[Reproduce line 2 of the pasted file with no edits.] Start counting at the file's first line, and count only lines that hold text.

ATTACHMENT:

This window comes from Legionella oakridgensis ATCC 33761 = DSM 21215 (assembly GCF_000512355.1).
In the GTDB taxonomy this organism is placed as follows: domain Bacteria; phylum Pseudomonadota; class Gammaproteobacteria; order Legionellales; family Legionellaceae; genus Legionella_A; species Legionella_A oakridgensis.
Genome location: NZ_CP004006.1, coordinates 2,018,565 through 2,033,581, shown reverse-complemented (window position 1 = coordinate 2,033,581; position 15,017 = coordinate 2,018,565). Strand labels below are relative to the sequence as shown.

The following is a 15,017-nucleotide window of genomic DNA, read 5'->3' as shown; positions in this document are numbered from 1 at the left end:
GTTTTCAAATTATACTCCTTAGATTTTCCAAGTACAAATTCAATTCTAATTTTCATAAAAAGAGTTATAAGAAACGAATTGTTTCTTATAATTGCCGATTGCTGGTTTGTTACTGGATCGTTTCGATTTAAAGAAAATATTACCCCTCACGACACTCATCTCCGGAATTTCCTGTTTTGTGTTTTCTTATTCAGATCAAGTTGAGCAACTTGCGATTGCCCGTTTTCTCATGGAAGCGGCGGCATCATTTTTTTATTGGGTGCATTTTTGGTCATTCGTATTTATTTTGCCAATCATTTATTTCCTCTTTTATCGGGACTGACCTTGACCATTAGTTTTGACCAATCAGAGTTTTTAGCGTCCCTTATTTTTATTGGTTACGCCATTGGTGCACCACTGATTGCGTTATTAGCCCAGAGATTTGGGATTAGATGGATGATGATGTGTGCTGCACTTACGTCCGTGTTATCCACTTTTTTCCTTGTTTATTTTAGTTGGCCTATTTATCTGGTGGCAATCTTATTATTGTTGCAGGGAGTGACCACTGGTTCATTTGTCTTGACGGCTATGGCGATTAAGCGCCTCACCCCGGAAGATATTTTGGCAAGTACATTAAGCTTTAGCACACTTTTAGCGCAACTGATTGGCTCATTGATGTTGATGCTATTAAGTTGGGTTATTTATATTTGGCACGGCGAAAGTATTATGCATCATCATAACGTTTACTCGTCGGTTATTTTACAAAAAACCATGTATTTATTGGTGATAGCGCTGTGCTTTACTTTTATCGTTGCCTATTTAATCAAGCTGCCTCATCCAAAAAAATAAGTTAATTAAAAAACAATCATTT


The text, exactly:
In the GTDB taxonomy this organism is placed as follows: domain Bacteria; phylum Pseudomonadota; class Gammaproteobacteria; order Legionellales; family Legionellaceae; genus Legionella_A; species Legionella_A oakridgensis.